Apple has become the company to contend with, producing one fancy gadget after another to provide a seamless flow to the large amounts of information constantly streaming through everyday life. Like any other electronic device, a charge here and there is required to keep it alive, and while some people might prefer to replace a dying charger with some off-brand duplicate, Apple seems to function best with its own kind.
The ever popular iPhone started its roots like any other device, but soon evolved into newer versions, faster processing power, and a friendlier interface. I am the proud owner of an iPhone 4S and it has always maintained the best performance. My chargers on the other hand have not weathered well, and it’s because I’ve purchased the knock off versions after I lost my original (it had been working for a year before it went missing). They fit the phone just fine but were not manufactured by Apple.
The progression of events is always the same, and my last experience a few weeks ago was no different: purchase generic charger, phone charges and syncs to computer for a few weeks, but by the month’s end my computer will no longer recognize the iPhone as a device so syncing is impossible, and charging in a regular wall outlet is almost always a fail, having to position it just so in the port for the charging symbol to appear.
After confirming that it was a charger issue and not a device problem by borrowing the actual Apple charger from a fellow iPhone owner, I took my inquiries to Amazon.com by comparing charger ratings. Almost all the generic chargers for my iPhone model had three stars (out of five) or less, all of them with the similar complaint that it stopped charging after a few weeks. Most reviewers rightly regretted their purchase and advised future buyers against it. Chargers on this website ran as low as $5 a pop (dock-to-USB cord, power adapter included), a price which seems to explain all the bad reviews.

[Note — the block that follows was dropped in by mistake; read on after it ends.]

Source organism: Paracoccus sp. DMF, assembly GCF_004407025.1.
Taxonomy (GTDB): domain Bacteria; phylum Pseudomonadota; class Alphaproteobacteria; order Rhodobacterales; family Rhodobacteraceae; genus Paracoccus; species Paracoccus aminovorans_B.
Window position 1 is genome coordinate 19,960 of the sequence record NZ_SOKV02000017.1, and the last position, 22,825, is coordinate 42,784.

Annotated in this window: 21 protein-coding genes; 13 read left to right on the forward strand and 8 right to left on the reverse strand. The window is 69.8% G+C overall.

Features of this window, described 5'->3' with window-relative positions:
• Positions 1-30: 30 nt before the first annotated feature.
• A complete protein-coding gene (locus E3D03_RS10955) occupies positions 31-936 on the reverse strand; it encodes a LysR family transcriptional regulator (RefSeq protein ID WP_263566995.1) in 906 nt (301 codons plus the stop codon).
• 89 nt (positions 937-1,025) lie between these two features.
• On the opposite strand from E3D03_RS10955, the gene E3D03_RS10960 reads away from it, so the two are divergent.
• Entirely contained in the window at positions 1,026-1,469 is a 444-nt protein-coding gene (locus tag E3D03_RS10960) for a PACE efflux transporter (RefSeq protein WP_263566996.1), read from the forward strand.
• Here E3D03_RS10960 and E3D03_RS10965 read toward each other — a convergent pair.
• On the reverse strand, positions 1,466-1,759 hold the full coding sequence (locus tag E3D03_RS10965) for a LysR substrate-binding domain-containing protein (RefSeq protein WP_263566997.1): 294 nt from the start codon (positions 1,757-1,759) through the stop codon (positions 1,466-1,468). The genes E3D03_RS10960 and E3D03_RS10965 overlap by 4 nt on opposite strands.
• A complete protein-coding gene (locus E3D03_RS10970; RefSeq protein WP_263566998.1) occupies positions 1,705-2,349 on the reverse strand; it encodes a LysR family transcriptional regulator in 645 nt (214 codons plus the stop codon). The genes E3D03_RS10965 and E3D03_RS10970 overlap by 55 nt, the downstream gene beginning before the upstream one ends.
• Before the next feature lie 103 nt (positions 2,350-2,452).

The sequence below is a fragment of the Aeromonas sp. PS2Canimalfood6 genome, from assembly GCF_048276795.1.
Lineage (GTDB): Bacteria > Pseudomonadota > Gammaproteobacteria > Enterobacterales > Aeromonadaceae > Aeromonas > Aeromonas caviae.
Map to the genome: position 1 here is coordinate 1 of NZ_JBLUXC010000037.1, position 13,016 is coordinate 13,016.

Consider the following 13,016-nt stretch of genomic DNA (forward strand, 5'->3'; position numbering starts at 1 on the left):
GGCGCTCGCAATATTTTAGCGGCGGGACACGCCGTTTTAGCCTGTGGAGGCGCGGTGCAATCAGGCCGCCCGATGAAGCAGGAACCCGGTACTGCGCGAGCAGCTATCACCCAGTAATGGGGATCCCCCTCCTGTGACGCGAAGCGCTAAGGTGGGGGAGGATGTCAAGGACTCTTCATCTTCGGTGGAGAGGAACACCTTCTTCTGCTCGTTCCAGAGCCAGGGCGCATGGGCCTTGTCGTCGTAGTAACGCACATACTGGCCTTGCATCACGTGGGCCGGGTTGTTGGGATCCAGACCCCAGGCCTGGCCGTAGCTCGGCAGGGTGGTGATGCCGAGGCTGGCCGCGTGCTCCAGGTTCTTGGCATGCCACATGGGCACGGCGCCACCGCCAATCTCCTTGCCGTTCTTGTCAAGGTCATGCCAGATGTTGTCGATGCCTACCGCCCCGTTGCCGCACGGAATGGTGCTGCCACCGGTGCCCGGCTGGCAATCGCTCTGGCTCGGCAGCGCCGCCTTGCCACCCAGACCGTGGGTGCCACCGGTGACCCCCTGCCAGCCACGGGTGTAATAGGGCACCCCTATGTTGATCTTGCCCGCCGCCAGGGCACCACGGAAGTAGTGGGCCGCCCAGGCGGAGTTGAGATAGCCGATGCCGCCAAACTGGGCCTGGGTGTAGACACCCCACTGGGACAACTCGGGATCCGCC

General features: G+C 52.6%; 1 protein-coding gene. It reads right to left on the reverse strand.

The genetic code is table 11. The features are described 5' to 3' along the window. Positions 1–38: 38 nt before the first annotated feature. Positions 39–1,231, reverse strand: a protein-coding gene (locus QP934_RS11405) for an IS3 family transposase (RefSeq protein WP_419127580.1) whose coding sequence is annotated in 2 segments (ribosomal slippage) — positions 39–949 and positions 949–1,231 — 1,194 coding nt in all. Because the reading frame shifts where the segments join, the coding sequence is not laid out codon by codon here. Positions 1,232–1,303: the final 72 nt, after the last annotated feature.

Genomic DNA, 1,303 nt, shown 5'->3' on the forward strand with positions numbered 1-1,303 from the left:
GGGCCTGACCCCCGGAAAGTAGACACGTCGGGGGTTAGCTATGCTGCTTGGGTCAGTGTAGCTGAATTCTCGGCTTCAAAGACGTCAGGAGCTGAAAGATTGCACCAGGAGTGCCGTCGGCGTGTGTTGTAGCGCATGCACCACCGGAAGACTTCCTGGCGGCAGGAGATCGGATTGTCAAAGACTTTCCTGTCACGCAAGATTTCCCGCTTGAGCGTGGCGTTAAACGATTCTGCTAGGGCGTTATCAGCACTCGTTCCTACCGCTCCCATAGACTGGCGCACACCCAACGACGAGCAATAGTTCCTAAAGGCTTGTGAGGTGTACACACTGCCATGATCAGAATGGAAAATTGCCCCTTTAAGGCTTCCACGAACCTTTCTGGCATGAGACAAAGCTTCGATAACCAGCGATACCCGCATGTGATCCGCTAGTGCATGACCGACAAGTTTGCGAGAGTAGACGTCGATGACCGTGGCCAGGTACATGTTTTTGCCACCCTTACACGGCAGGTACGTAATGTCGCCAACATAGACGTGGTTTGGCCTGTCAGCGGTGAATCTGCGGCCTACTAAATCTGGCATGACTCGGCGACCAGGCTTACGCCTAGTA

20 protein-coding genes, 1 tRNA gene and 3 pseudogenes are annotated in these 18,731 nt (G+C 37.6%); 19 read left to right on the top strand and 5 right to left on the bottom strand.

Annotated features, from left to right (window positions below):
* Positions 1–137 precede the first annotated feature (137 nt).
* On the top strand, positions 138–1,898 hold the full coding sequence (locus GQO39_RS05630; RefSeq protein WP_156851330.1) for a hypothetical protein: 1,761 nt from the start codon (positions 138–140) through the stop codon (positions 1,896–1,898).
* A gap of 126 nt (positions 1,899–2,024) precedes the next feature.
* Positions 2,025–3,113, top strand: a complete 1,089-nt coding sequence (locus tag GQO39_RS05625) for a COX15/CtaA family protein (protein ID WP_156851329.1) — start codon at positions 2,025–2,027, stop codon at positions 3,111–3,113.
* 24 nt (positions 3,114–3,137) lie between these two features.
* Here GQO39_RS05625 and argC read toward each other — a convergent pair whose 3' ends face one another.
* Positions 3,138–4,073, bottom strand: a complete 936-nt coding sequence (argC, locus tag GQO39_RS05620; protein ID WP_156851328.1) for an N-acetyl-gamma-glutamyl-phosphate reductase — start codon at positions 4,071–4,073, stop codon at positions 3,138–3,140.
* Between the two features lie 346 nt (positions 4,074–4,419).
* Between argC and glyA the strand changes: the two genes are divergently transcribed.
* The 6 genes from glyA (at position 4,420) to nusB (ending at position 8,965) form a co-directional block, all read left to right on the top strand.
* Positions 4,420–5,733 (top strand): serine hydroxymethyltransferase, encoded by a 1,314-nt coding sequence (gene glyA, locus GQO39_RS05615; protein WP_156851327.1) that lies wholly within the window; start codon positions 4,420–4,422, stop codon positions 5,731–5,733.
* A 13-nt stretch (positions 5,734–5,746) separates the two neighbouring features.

You can purchase a generic iPhone charger at Wal Mart for around $14 bucks or the Apple certified charger from your Apple dealer (online or in-store) for around $20 for the dock-to-USB cord, while the power adapter that connects to a wall outlet is $19 by itself. I was lucky enough to only have misplaced my original cord, so buying the power adapter was unnecessary. The whole shebang will cost you around $40, give or take a little tax or shipping.
In order to keep your iPhone and sanity running at their best, I would recommend shelling out the few extra bucks for a charger from Apple instead of generic alternatives. Even though it seems like you have major savings to gain, the replacements you’ll have to keep buying in the wake of them failing on you will amount to much more than Apple is asking for one high quality charger package that will last you much longer.